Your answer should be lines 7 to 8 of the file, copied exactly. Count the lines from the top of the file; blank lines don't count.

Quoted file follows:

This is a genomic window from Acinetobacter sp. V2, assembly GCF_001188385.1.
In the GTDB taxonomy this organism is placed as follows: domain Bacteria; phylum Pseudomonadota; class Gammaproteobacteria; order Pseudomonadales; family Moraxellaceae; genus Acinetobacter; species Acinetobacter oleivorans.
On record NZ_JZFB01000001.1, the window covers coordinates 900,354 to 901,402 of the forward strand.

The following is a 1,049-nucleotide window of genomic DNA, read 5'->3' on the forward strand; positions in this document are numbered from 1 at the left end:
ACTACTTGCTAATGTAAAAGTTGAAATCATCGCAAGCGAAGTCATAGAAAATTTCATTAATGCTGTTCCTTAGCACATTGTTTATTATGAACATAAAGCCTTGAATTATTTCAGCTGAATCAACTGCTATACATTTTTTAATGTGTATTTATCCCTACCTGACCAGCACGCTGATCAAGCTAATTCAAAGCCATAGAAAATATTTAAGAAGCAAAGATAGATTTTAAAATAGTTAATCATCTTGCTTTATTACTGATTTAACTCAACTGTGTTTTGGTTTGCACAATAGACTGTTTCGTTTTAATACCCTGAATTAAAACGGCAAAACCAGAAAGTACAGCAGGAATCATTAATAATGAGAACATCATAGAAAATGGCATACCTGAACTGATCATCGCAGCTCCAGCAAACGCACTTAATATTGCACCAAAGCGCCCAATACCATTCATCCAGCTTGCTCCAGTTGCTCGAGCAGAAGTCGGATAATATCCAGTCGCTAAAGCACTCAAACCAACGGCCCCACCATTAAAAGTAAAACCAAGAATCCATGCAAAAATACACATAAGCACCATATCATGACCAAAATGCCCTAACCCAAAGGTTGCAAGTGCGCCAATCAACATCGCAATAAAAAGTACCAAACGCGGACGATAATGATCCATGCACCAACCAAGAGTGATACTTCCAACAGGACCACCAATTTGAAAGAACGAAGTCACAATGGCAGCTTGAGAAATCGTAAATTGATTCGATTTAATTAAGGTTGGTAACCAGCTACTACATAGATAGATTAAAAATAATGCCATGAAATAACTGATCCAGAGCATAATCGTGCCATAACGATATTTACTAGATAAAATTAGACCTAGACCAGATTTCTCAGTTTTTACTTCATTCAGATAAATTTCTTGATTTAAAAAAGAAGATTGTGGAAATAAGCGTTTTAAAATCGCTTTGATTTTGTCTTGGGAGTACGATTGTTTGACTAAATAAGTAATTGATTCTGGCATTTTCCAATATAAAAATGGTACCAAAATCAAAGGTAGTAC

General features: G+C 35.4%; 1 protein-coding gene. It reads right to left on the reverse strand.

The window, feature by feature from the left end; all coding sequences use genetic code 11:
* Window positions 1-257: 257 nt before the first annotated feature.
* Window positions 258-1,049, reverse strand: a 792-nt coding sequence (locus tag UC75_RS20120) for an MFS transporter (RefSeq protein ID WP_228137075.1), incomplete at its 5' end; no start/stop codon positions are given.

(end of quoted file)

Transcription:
The window, feature by feature from the left end; all coding sequences use genetic code 11:
* Window positions 1-257: 257 nt before the first annotated feature.